There are times you look back at your behaviour and feel like kicking yourself.
Jury on Friday was credit card theft with Defendant stealing from Dad & Step-Mom. Defense Counsel wants Dad to testify during the sentencing phase of the jury trial, because he knows Dad is a reluctant witness who doesn't really want his son to go to jail. However, under Virginia case law Defense Counsel is clearly not allowed to present evidence of anything other than that which lessens his prior record or diminishes, but does not negate culpability for the current crime. Family wishes and effect on the family are clearly not allowed. See Shifflet and (last month) Jones Jr.. We argue back and forth on this with me pointing to the rule set out in the cases and Defense Counsel trying to play the precedent down by claiming the decisions just said the judge hadn't abused his discretion so the judge didn't have to follow the precedent. At one point the judge said something off the cuff about "Isn't family continuity one of the goals of Virginia law?" Anyway, after a while the argument shifted and Defense Counsel started arguing that he didn't want to call Dad because he was family, but because he was the victim. I point out that the statute only authorizes the prosecution to introduce victim evidence during the sentencing, thus excluding the defendant from doing so. In the end, the judge allows Defense Counsel to call Dad, "just to ask him what he thinks an appropriate sentence would be."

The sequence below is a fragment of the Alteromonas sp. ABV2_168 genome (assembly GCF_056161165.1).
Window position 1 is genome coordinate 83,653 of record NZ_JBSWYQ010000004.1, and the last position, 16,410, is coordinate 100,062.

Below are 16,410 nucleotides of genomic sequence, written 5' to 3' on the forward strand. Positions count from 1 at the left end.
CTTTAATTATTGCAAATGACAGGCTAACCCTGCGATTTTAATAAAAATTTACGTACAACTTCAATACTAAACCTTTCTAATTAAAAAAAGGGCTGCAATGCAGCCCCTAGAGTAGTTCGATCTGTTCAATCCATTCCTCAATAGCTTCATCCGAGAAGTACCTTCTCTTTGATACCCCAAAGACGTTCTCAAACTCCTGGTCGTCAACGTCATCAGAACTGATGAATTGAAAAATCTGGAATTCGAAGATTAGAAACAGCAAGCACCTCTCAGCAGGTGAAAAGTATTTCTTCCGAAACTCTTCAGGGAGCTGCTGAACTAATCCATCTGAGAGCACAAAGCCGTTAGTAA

Faced with that, I introduce the defendant's prior convictions and the call Step-Mom to the stand. Defense Counsel objects and we go up to the bench to argue the point where the jury cannot hear us. Now, I've got a clear statutory allowance to "present any victim impact testimony" and she's as hooked into the checking account as her husband. I can just stand there and point at the statute and I should win the argument. Is that what I did?. Nope. When Defense Counsel objects because Dad's name is on the checking account, not Step-Mom's, I let out, "Judge, I thought we in family harmony mode, kumbyaland . . ." At which point Defense Counsel bows to my keen legal argument and withdraws his objection.